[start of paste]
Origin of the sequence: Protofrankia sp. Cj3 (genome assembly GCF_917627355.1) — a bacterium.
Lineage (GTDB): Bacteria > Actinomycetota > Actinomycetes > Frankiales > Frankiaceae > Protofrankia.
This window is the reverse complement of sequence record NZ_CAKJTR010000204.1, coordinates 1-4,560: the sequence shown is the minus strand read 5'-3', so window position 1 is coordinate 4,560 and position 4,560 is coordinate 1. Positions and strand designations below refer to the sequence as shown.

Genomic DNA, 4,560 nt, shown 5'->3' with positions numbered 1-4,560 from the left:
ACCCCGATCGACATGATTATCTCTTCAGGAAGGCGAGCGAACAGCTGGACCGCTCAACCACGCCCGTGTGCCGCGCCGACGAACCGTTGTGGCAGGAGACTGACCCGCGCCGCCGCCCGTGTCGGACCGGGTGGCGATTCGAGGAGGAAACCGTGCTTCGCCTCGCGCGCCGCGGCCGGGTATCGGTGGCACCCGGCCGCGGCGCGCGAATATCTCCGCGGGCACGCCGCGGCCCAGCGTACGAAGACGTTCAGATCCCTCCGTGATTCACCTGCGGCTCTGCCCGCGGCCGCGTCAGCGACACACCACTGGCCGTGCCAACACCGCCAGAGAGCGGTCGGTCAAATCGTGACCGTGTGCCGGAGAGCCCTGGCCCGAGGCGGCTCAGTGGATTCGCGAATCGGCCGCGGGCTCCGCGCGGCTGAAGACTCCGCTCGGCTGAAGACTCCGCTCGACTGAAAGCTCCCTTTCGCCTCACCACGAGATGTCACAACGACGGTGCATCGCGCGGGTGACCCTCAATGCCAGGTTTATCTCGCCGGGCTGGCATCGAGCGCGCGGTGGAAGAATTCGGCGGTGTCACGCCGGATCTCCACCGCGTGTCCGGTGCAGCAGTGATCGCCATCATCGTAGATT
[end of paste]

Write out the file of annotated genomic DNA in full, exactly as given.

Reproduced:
Origin of the sequence: Protofrankia sp. Cj3 (genome assembly GCF_917627355.1) — a bacterium.
Lineage (GTDB): Bacteria > Actinomycetota > Actinomycetes > Frankiales > Frankiaceae > Protofrankia.
This window is the reverse complement of sequence record NZ_CAKJTR010000204.1, coordinates 1-4,560: the sequence shown is the minus strand read 5'-3', so window position 1 is coordinate 4,560 and position 4,560 is coordinate 1. Positions and strand designations below refer to the sequence as shown.

Genomic DNA, 4,560 nt, shown 5'->3' with positions numbered 1-4,560 from the left:
ACCCCGATCGACATGATTATCTCTTCAGGAAGGCGAGCGAACAGCTGGACCGCTCAACCACGCCCGTGTGCCGCGCCGACGAACCGTTGTGGCAGGAGACTGACCCGCGCCGCCGCCCGTGTCGGACCGGGTGGCGATTCGAGGAGGAAACCGTGCTTCGCCTCGCGCGCCGCGGCCGGGTATCGGTGGCACCCGGCCGCGGCGCGCGAATATCTCCGCGGGCACGCCGCGGCCCAGCGTACGAAGACGTTCAGATCCCTCCGTGATTCACCTGCGGCTCTGCCCGCGGCCGCGTCAGCGACACACCACTGGCCGTGCCAACACCGCCAGAGAGCGGTCGGTCAAATCGTGACCGTGTGCCGGAGAGCCCTGGCCCGAGGCGGCTCAGTGGATTCGCGAATCGGCCGCGGGCTCCGCGCGGCTGAAGACTCCGCTCGGCTGAAGACTCCGCTCGACTGAAAGCTCCCTTTCGCCTCACCACGAGATGTCACAACGACGGTGCATCGCGCGGGTGACCCTCAATGCCAGGTTTATCTCGCCGGGCTGGCATCGAGCGCGCGGTGGAAGAATTCGGCGGTGTCACGCCGGATCTCCACCGCGTGTCCGGTGCAGCAGTGATCGCCATCATCGTAGATT